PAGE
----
Five reasons I write fantasy
ALL fiction is fantasy. By definition. But I am using “fantasy” in its more commonly applied genre sense here, the literature of true wonder – the worlds of JRR Tolkien and JK Rowling and GRR Martin. (Is there something magical about initials? For the record, I’m AA Alexander… unh, I’m AAA?)
There are many reasons to love the genre, MANY more than five. But here are MY top five reasons that I love writing in this sphere.
1.The breathtaking sense of wonder
Good fantasy will give you this, even when it’s describing something that might otherwise be totally mundane. You can get to Wonderland in a train or down a rabbit hole, there are a million roads leading there, and if you look around you while you’re traveling there are amazing things all around you. REALLY good fantasy won’t tell you everything – but it will hint at things glimpsed out of the corner of your eye and you’ll go crazy trying to turn quickly enough to see it and might never do, but the knowledge of its presence will give you wings.
Tolkien once famously wrote of the charge of “Escapism” that is all too frequently leveled at fantasy. The only people who resent escapism, he said, are jailors. That is exactly right, and there is absolutely nothing wrong with setting your imagination free.
And as the writer in whose own imagination these things are born… well, there’s something that’s absolutely amazing about standing there in the middle of some place full of color and music and the scents that bring back memories or hint at things not yet known, a place YOU have just touched with power and made to come alive, and beckoning in somebody else. And watching their faces change as they come closer, and watching their eyes widen, and their lips curve into a smile, and their hands reach out for something magical that’s fluttering around them enticingly. Making up stuff? Yeah, sure. But waking up someone else’s sense of wonder? Priceless.
2.The ability to tell hard truths through the silver tissue of lies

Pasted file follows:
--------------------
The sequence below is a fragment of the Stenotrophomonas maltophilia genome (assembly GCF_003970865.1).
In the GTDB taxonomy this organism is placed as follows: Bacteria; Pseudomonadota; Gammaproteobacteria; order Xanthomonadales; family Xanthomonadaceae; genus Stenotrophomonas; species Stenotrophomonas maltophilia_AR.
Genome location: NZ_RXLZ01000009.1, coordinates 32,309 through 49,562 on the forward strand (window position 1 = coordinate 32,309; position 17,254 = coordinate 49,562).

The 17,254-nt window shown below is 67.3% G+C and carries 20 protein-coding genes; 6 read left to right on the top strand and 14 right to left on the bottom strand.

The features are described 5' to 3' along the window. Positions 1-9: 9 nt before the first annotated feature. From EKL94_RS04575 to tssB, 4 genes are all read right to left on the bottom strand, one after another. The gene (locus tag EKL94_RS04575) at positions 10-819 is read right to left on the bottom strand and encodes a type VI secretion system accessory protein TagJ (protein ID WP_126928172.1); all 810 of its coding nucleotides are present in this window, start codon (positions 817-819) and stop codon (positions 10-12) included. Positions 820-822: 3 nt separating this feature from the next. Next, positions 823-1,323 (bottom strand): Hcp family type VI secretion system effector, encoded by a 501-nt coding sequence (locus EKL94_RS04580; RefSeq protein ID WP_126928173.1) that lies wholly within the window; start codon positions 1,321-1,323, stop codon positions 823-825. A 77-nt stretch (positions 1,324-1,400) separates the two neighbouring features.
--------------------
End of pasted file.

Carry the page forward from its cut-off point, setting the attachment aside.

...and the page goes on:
There are times that reality is just grim, and dark, and terrible. There are times that talking about these things in realistic terms will make at least some people curl up into a fetal ball and whimper quietly in a dark corner. And those people will see nothing but the darkness, they will believe that light is forever extinguished and things will never be right again.
But in fantasy… you can look that darkness in the eye, and then you can close the book, and you are safe. And it gives you the sense that it is possible to be safe from the “real” thing too. That things really might get better.
The famous G K Chesterton quote that always spoke to me in this context is that fairy tales are not there to teach our children that there are dragons – it is to teach them that dragons can be conquered.
And nothing beats fantasy at this. Because the heart of fantasy is raw courage, the kind that can stand against anything, no matter how much pain is piled upon it – the kind that might bend, that might buckle, but all of that is in the end temporary and when dawn comes (and it comes) you can get back on your feet and stand again. Nights are dangerous, and they teem with fell things, but they don’t last forever.
Fantasy gives you the opportunity, by presenting your monsters in guises in which they don’t seem quite so overwhelmingly threatening (at least not to yourself, they are after OTHER PEOPLE in these stories….) to actually face these monsters down – to learn how to deal with them outside the book covers, in your own lives. Fantasy can call out the hard stuff, and deal with it. Fantasy can make you feel better about monsters and dramas and tragedies. Fantasy is the lie that tells the ultimate truth.
That is a rare and magnificent power.
3. It is bigger on the inside
Fantasy is a TARDIS – you step into something skimpily enough described and great vistas open before you. Entire unmarked virgin worlds. And the further you go the more there is. It’s the great magnificent power of the words “WHAT IF…?”, words which you can follow anywhere, and they will always be leading you on, and forward, into something new and not looked for.
Sure, there are fantasies which are deeply rooted in places that look very much like the modern world, or perhaps the historical middle ages, and which will function according to at least some real world rules. You might ask, so how is looking back over well-trod trails the same as looking forward into an unmapped future? Well… it’s like this. The roads might be the same. But the people who travel them – and the reasons those people have for taking to them – are ever different, and new.